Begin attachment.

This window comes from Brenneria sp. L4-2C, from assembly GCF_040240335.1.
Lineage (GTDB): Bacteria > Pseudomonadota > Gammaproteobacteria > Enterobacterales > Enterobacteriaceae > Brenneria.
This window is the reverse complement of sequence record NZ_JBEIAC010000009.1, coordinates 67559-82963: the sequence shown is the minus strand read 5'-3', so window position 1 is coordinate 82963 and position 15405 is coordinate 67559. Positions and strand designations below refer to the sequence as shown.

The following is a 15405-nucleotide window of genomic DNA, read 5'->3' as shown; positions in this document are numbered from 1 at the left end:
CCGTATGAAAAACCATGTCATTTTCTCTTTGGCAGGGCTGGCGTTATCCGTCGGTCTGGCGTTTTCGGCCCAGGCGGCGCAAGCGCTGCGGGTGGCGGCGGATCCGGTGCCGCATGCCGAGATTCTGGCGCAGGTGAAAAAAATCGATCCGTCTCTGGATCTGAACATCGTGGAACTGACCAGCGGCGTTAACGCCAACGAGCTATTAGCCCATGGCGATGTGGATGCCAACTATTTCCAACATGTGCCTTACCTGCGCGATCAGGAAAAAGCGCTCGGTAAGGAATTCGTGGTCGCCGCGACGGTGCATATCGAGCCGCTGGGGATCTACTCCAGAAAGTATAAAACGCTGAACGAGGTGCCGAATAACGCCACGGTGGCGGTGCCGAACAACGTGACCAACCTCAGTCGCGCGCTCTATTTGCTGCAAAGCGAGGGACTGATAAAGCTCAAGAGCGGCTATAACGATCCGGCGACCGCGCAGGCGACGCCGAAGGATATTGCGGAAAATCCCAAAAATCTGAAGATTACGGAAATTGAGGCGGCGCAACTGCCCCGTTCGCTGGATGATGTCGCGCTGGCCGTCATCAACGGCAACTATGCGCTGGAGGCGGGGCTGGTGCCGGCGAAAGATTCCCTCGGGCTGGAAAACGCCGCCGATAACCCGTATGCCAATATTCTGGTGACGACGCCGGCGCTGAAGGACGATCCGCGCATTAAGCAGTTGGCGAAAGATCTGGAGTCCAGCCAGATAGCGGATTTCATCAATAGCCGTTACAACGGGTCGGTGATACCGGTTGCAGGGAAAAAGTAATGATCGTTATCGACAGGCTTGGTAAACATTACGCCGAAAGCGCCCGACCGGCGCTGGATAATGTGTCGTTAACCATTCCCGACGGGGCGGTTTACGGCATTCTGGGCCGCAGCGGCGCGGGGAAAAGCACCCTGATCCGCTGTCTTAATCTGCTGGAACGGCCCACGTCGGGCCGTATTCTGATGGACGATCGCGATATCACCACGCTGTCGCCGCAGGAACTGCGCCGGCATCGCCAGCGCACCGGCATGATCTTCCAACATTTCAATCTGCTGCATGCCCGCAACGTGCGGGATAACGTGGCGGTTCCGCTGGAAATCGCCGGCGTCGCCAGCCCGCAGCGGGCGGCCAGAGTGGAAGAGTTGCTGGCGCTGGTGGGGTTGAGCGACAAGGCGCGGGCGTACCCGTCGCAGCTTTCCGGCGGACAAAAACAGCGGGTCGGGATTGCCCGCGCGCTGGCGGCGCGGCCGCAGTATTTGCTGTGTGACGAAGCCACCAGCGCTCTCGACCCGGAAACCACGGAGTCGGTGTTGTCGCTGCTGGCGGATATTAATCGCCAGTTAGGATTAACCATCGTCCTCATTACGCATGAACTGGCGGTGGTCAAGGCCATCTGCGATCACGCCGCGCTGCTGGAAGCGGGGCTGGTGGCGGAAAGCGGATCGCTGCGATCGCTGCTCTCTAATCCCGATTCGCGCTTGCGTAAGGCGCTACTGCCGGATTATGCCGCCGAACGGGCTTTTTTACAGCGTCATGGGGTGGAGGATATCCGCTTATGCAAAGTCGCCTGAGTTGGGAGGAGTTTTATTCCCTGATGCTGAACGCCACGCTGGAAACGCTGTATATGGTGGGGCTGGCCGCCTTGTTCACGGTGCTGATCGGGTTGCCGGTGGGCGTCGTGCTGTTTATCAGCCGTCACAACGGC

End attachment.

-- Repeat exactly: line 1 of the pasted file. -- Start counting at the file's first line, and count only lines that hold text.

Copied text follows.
This window comes from Brenneria sp. L4-2C, from assembly GCF_040240335.1.